- The use of oxytocin to induce and/or augment labour must adhere to national guidelines and include appropriate and continued risk assessment in both first and second stage labour. Continuous CTG monitoring is mandatory if oxytocin infusion is used in labour and must continue throughout any additional procedure in labour.
- The maternity service must appoint a dedicated Lead Midwife and Lead Obstetrician both with demonstrated expertise to focus on and champion the development and improvement of the practice of bereavement care within maternity services at the Trust.
The Lead Midwife and Lead Obstetrician must adopt and implement the National Bereavement Care Pathway. The learning arising from the Ockenden Review is clearly transferable to other NHS Trusts across the country. Weightmans is committed to working collaboratively with NHS Trusts and NHS Resolution to ensure that the safety and learning from claims and reviews such as this is embedded into working practices, leading to improving the healthcare system.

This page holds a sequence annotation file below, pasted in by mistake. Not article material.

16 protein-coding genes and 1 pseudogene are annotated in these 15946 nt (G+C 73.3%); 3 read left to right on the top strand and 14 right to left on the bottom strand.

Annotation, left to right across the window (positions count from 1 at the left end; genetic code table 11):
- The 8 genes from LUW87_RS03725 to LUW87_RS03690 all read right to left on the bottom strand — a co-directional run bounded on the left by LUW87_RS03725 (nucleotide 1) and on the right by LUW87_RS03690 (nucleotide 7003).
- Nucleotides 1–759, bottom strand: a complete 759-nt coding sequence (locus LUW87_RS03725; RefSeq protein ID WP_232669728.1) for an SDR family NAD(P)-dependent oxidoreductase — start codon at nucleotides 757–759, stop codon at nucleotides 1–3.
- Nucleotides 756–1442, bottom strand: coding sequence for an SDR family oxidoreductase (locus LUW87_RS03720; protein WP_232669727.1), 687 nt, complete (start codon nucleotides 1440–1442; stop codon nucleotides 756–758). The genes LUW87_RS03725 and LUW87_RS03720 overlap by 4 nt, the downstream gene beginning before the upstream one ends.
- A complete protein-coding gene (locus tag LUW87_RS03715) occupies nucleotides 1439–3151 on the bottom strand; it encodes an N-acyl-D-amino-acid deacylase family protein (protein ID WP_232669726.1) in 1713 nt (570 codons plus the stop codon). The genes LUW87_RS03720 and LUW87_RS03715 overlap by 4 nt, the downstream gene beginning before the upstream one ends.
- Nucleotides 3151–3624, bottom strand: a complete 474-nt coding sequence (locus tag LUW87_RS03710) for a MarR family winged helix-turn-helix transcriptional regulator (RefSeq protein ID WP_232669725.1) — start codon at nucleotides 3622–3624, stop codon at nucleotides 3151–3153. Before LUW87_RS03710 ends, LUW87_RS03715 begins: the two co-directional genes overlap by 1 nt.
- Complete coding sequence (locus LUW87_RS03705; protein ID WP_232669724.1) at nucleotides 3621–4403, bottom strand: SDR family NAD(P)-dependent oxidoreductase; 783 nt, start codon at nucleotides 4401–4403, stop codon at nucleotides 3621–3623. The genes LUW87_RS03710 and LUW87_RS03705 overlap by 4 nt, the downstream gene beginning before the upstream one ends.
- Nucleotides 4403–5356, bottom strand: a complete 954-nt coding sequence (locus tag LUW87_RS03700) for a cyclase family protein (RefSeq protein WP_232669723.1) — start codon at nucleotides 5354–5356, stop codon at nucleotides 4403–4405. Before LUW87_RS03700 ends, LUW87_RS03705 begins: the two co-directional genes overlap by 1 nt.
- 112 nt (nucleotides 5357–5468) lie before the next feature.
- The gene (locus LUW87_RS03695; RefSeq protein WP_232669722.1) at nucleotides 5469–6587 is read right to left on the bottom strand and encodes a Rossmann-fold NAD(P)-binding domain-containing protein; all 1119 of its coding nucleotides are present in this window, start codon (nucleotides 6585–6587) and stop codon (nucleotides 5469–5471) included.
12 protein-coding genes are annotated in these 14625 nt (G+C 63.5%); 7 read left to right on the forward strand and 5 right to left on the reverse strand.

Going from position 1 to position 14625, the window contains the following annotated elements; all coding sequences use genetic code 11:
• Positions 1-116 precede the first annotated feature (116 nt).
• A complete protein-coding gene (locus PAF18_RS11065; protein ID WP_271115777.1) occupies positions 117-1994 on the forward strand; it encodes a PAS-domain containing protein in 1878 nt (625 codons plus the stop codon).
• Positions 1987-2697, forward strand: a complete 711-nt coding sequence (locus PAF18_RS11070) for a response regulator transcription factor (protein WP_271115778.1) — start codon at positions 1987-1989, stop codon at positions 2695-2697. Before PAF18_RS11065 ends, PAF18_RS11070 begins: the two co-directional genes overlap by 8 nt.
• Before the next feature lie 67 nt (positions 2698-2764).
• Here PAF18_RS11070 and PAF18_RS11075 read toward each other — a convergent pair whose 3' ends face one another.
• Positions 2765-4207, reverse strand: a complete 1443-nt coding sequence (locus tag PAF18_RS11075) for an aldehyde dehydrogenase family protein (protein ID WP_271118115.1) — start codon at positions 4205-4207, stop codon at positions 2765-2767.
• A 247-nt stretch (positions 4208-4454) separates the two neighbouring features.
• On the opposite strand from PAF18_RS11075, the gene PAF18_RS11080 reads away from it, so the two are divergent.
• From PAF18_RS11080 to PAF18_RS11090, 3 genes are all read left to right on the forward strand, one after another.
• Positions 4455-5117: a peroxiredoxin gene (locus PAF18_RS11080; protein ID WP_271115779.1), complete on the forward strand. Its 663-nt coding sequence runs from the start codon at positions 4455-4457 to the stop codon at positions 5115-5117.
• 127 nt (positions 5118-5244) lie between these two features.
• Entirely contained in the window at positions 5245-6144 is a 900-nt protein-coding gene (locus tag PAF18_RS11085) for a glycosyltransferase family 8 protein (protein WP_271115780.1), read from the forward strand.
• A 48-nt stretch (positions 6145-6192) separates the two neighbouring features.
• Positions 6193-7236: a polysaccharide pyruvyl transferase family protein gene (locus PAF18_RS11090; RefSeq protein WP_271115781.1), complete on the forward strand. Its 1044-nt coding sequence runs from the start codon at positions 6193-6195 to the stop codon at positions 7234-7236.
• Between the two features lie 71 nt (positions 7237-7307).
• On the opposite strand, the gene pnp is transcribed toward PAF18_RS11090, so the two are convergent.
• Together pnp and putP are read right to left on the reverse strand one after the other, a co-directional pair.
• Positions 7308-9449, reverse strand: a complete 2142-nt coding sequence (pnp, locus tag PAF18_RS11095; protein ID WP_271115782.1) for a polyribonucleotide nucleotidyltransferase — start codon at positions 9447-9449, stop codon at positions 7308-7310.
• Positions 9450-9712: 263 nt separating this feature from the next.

Local actions for learning - Maternal deaths
The Ockenden Review identified the following actions in this area.
- The Trust must develop clear Standard Operational Procedures (SOP) for junior obstetric staff and midwives on when to involve the consultant obstetrician. There must be clear pathways for escalation to consultant obstetricians 24 hours a day, 7 days a week. Adherence to the SOP must be audited on an annual basis.
- Women with pre-existing medical co-morbidities must be seen in a timely manner by a multidisciplinary specialist team and an individual management plan formulated in agreement with the mother to be. This must include a pathway for referral to a specialist maternal medicine centre for consultation and/or continuation of care at an early stage of the pregnancy.
- There must be a named consultant with demonstrated expertise with overall responsibility for the care of high risk women during pregnancy, labour and birth and the post-natal period.